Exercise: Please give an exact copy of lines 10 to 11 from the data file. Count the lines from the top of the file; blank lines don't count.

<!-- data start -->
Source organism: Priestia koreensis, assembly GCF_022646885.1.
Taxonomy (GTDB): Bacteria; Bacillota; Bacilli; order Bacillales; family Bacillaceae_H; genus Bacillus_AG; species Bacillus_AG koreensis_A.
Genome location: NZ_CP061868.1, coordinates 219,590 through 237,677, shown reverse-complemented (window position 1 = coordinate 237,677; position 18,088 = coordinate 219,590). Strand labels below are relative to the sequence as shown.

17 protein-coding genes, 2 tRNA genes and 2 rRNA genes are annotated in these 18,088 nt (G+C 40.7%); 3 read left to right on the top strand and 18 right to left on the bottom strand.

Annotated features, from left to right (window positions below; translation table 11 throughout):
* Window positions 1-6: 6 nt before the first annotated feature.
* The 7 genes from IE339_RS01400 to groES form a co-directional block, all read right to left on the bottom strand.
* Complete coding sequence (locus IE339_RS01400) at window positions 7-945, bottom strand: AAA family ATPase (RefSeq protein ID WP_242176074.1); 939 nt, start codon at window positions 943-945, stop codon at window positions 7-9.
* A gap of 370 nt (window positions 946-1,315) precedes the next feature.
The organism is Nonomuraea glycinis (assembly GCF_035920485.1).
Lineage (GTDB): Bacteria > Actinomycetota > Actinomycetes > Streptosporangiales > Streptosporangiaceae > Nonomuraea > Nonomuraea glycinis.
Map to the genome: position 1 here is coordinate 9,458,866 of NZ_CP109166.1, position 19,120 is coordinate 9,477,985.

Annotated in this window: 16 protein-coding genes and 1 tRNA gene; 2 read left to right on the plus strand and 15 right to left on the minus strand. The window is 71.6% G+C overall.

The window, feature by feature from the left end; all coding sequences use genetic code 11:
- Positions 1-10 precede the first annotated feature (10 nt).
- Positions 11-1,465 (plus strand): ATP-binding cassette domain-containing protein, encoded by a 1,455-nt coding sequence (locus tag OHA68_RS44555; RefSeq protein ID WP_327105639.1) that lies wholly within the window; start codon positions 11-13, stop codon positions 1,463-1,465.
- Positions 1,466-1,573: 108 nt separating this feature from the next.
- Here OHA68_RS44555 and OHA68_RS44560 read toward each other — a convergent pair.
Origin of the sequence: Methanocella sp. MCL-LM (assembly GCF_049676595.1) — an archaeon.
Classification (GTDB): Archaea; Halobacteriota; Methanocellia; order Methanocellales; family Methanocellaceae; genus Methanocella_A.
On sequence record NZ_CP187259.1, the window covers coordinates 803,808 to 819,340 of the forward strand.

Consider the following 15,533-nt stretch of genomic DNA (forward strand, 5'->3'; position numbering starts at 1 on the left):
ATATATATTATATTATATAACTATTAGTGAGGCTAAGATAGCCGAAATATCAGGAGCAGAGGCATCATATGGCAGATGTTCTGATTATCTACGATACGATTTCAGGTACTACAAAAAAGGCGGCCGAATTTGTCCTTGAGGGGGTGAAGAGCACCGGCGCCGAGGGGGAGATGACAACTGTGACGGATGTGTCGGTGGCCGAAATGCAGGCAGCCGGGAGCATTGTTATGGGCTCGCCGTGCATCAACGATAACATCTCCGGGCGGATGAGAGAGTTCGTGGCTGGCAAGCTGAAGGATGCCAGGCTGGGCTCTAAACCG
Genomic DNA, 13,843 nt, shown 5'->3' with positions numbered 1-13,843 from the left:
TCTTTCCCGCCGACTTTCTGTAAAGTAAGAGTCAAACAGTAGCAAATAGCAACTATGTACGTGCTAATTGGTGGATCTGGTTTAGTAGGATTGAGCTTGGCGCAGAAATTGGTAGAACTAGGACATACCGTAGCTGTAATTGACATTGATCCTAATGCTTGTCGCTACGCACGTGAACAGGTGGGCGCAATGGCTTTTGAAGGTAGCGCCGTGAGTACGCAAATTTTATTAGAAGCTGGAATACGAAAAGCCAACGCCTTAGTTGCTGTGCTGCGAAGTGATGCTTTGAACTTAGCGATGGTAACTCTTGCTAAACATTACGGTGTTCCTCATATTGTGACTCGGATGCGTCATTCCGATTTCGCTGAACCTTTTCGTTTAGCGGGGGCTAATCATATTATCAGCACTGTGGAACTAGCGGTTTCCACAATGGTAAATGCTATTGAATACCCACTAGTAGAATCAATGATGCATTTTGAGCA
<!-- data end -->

The organism is Nonomuraea glycinis (assembly GCF_035920485.1).
Lineage (GTDB): Bacteria > Actinomycetota > Actinomycetes > Streptosporangiales > Streptosporangiaceae > Nonomuraea > Nonomuraea glycinis.